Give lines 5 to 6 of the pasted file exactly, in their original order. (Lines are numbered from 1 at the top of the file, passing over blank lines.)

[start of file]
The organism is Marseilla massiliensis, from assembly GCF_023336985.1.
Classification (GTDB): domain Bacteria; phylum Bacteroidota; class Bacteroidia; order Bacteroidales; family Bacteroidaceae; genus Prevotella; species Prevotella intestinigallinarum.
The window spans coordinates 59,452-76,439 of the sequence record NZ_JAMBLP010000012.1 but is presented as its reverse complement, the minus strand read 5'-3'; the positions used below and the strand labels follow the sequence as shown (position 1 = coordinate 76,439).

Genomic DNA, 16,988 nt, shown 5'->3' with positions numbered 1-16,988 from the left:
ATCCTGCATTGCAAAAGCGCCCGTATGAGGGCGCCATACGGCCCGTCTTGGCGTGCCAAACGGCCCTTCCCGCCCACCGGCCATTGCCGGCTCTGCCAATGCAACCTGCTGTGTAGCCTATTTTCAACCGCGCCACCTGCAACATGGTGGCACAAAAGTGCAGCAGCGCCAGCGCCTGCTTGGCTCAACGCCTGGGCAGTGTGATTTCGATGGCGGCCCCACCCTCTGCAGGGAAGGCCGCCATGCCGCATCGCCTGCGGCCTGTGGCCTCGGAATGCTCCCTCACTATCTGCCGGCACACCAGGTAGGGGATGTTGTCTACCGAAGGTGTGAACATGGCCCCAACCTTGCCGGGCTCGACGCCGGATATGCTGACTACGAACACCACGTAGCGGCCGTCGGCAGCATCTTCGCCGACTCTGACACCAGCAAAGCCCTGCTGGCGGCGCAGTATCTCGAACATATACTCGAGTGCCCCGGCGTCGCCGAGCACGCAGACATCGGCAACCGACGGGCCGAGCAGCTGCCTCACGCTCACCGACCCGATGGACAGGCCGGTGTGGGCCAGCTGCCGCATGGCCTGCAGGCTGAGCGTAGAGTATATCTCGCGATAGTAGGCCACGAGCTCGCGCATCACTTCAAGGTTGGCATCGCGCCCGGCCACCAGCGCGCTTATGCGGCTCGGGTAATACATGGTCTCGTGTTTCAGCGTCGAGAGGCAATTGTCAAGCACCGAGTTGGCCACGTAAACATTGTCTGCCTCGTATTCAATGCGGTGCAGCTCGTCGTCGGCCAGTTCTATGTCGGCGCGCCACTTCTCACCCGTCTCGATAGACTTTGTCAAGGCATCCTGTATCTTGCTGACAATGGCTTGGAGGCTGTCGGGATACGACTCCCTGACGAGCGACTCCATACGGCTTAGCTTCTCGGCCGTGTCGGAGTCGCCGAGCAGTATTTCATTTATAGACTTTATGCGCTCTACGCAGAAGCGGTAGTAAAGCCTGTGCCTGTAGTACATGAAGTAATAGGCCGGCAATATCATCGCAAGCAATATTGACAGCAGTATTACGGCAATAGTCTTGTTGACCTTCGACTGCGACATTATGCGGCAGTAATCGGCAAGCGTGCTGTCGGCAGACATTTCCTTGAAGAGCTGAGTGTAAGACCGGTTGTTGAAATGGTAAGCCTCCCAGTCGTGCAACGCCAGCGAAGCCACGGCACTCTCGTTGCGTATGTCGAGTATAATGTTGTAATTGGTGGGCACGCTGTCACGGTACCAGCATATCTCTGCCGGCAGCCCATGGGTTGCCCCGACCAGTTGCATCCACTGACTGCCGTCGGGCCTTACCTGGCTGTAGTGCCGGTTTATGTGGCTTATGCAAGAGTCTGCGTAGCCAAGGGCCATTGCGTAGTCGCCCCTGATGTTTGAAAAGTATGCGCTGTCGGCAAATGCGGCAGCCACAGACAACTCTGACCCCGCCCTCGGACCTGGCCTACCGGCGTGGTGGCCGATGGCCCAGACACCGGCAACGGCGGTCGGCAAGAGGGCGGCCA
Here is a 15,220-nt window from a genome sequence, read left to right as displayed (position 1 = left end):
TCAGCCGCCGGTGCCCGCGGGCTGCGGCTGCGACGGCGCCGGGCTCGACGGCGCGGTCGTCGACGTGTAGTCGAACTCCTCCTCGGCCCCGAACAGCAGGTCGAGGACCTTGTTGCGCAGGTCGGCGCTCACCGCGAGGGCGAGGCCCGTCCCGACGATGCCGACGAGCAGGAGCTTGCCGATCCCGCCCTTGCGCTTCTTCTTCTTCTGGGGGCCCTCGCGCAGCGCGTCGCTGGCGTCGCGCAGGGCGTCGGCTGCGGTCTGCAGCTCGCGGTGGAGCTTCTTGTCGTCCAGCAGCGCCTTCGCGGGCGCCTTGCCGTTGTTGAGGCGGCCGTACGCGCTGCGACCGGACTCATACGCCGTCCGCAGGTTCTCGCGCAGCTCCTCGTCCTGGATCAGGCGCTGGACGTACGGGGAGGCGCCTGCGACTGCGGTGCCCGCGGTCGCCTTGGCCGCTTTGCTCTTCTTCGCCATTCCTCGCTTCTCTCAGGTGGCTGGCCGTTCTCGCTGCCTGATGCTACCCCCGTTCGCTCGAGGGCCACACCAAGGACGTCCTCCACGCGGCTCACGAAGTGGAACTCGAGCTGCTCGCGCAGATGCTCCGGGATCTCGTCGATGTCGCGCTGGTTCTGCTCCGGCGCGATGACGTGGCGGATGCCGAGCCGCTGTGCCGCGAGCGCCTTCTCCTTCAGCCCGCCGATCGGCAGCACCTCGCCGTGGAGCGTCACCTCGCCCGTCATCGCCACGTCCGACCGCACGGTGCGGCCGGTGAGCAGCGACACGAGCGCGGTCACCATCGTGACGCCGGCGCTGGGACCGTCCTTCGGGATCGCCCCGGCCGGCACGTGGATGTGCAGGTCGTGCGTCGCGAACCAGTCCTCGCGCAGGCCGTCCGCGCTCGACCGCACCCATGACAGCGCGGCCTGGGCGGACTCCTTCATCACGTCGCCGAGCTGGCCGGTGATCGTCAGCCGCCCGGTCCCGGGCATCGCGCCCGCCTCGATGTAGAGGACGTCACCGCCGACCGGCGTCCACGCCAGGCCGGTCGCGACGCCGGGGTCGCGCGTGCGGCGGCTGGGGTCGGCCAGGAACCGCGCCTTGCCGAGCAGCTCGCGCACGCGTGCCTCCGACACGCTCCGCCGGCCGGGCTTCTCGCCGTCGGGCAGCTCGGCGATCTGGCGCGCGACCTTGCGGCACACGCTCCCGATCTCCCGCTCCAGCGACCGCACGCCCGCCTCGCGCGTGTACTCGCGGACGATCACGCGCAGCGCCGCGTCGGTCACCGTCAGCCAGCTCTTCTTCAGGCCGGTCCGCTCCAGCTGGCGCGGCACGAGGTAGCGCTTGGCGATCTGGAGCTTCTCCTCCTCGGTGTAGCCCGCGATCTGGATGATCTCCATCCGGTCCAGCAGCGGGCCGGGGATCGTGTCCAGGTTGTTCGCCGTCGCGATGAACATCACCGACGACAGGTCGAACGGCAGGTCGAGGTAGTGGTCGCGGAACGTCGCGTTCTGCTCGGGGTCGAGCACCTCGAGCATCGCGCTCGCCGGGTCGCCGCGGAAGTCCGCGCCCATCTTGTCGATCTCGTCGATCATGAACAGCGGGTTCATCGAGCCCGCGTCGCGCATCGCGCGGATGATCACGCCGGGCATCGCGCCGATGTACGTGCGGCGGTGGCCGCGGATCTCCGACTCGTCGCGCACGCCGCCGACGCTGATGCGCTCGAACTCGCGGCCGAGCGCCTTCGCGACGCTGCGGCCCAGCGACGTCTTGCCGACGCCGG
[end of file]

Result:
ATCCTGCATTGCAAAAGCGCCCGTATGAGGGCGCCATACGGCCCGTCTTGGCGTGCCAAACGGCCCTTCCCGCCCACCGGCCATTGCCGGCTCTGCCAATGCAACCTGCTGTGTAGCCTATTTTCAACCGCGCCACCTGCAACATGGTGGCACAAAAGTGCAGCAGCGCCAGCGCCTGCTTGGCTCAACGCCTGGGCAGTGTGATTTCGATGGCGGCCCCACCCTCTGCAGGGAAGGCCGCCATGCCGCATCGCCTGCGGCCTGTGGCCTCGGAATGCTCCCTCACTATCTGCCGGCACACCAGGTAGGGGATGTTGTCTACCGAAGGTGTGAACATGGCCCCAACCTTGCCGGGCTCGACGCCGGATATGCTGACTACGAACACCACGTAGCGGCCGTCGGCAGCATCTTCGCCGACTCTGACACCAGCAAAGCCCTGCTGGCGGCGCAGTATCTCGAACATATACTCGAGTGCCCCGGCGTCGCCGAGCACGCAGACATCGGCAACCGACGGGCCGAGCAGCTGCCTCACGCTCACCGACCCGATGGACAGGCCGGTGTGGGCCAGCTGCCGCATGGCCTGCAGGCTGAGCGTAGAGTATATCTCGCGATAGTAGGCCACGAGCTCGCGCATCACTTCAAGGTTGGCATCGCGCCCGGCCACCAGCGCGCTTATGCGGCTCGGGTAATACATGGTCTCGTGTTTCAGCGTCGAGAGGCAATTGTCAAGCACCGAGTTGGCCACGTAAACATTGTCTGCCTCGTATTCAATGCGGTGCAGCTCGTCGTCGGCCAGTTCTATGTCGGCGCGCCACTTCTCACCCGTCTCGATAGACTTTGTCAAGGCATCCTGTATCTTGCTGACAATGGCTTGGAGGCTGTCGGGATACGACTCCCTGACGAGCGACTCCATACGGCTTAGCTTCTCGGCCGTGTCGGAGTCGCCGAGCAGTATTTCATTTATAGACTTTATGCGCTCTACGCAGAAGCGGTAGTAAAGCCTGTGCCTGTAGTACATGAAGTAATAGGCCGGCAATATCATCGCAAGCAATATTGACAGCAGTATTACGGCAATAGTCTTGTTGACCTTCGACTGCGACATTATGCGGCAGTAATCGGCAAGCGTGCTGTCGGCAGACATTTCCTTGAAGAGCTGAGTGTAAGACCGGTTGTTGAAATGGTAAGCCTCCCAGTCGTGCAACGCCAGCGAAGCCACGGCACTCTCGTTGCGTATGTCGAGTATAATGTTGTAATTGGTGGGCACGCTGTCACGGTACCAGCATATCTCTGCCGGCAGCCCATGGGTTGCCCCGACCAGTTGCATCCACTGACTGCCGTCGGGCCTTACCTGGCTGTAGTGCCGGTTTATGTGGCTTATGCAAGAGTCTGCGTAGCCAAGGGCCATTGCGTAGTCGCCCCTGATGTTTGAAAAGTATGCGCTGTCGGCAAATGCGGCAGCCACAGACAACTCTGACCCCGCCCTCGGACCTGGCCTACCGGCGTGGTGGCCGATGGCCCAGACACCGGCAACGGCGGTCGGCAAGAGGGCGGCCA
Here is a 15,220-nt window from a genome sequence, read left to right as displayed (position 1 = left end):